Lawsonia intracellularis

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Also known as: Porcine Adenomatosis Complex — Porcine Intestinal Adenomatosis — Porcine Proliferative Enteropathy


Campylobacter mucosalis in intracellular porcine intestinal adenomatosis (Courtesy of Bristol BioMed Image Archive)

Porcine adenomatosis complex is a disease caused by the obligatory intracellular organism Lawsonia intracellularis, a spirochete that does not grow well in the laboratory except in enterocyte tissue culture. It is a slender, curved, microaerophilic, gram negative rod.

It is only seen in pigs, worldwide, including the United Kingdom. It is characterised by proliferative changes in the epithelium of the small and large intestinal mucosa and is excreted in small amounts in faeces of infected pigs.


It is a disease that can affect pigs of all ages, but most severe clinical signs tend to appear in weanlings and growers. The infection is transmitted orally.


The bacterium has an affinity for porcine enterocytes. There may be synergistic relationship between L. intracellularis and intestinal flora including E. coli, Clostridium species and Bacteroides species. The intestinal organisms may produce correct oxygen tension and conditions for colonisation by L. intracellularis. Infection can only take place in presence of intestinal flora.

The disease appears in four different presentations:

Intestinal adenomatosis - The basic hyperplastic and metaplastic changes are seen in the epithelium, which causes chronic weight loss and diarrhoea.

Necrotic enteritis - Predominately affects the colon and terminal ileum and parts of the hyperplastic mucosa develop erosions and ulcerations which then become colonised by Fusiformis baceria.

Terminal ileitis - Characterised by marked hypertrophic thickening of the muscular portion of the wall of the terminal ileum and there is associated thickening of the mucosa due to hypertrophy and secondary granulomatous inflammation, which is caused by a degree of obstruction to the passage of ingesta along the bowel caused by the mucosal hypertrophy. Its appearance is very similar to Johnes disease with lots of mononuclear cells and a chronic granulomatous type of inflammation.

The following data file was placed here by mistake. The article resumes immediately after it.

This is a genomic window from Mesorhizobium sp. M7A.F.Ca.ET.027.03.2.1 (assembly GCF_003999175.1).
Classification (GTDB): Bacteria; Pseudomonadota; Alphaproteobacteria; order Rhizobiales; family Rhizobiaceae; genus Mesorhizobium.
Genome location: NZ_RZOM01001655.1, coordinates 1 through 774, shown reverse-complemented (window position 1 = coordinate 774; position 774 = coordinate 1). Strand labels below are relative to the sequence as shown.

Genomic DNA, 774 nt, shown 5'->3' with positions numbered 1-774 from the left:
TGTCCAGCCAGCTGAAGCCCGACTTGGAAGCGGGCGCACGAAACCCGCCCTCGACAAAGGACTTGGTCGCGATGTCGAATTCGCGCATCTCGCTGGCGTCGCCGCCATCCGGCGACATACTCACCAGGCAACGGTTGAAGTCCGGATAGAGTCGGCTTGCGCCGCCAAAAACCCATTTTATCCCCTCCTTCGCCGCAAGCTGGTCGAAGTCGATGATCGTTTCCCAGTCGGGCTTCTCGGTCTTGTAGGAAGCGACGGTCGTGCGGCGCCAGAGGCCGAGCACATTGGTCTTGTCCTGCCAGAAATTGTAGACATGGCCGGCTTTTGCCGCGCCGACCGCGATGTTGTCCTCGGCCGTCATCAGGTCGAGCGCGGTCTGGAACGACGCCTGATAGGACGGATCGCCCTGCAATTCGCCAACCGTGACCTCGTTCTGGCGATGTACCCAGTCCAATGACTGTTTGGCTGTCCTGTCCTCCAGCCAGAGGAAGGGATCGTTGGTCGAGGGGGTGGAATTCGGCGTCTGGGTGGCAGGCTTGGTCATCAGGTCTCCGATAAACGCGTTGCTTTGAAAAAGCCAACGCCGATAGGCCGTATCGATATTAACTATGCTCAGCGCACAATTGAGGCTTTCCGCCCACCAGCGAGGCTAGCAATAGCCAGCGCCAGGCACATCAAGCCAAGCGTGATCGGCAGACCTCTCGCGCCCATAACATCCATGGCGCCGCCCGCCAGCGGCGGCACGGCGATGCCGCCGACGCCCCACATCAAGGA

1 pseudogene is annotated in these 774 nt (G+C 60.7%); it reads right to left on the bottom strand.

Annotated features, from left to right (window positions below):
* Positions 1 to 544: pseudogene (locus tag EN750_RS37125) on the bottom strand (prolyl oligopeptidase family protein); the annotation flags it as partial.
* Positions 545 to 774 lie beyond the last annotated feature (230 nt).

Proliferative haemorrhagic syndrome - The bowel shows proliferation but with ulceration and copious haemorrhage into the bowel lumen. Animals are often found dead. The pathogenesis is unclear but may involve a type of hypersensitivity reaction or secondary infection of some type.

Clinical Signs

Clinical signs are variable and can range from anything from poor weight gain to diarrhoea, weight loss, cachexia and death and appears usually in weaned pigs from age 3-4 weeks to adulthood.

It is seen often as a problem in closed, low infection herds and can lead to a decrease in production of up to 8%. It is not seen in pigs with lots of other pathogens in guts.


Clinical signs of a failure to thrive and history of a closed herd plus signalment of pigs is indicative. On post mortem examination, the terminal small intestine and colon are affected by proliferation of the mucosal epithelium. Signs will include thickened mucosal epithelium, polypoid-like nodules several millimetres in diameter. There may also be undifferentiated epithelium replacing goblet cells. Its appearance is almost neoplastic.

Histologically it will appear similar to a virus induced proliferation. Organisms seen in the apical part of epithelial cells lining glands of terminal ileum, colon and caecum.

The organism from faeces or ileal mucosa can be stained by silver staining by the use of antibody in immunofluorescence or PCR or cultured in enterocyte cell lines.

Treatment and Control

Individually affected animals may be treated with tetracyclines parenterally. These animals must be isolated. In affected groups the same treatment can be given via the drinking water.

Any new genetic material into the herd should be by A.I. or embryo transfer only so as to reduce risk of introduction of the disease into the herd.

Vaccination as a control measure is now readily available and will reduce clinical signs of the disease and improve performance. Vaccine is given orally from 3 weeks of age and provides protection for up to 17 weeks. This is excellent for finishing stock, but boosters will need to be given for stock kept on as breeding herd if this is farm protocol.


Cowart, R.P. and Casteel, S.W. (2001) An Outline of Swine diseases: a handbook Wiley-Blackwell

Jackson, G.G. and Cockcroft, P.D. (2007) Handbook of Pig Medicine Saunders Elsevier

Straw, B.E. and Taylor, D.J. (2006) Disease of Swine Wiley-Blackwell

Taylor, D.J. (2006) Pig Diseases (Eighth edition) St Edmunsdbury Press

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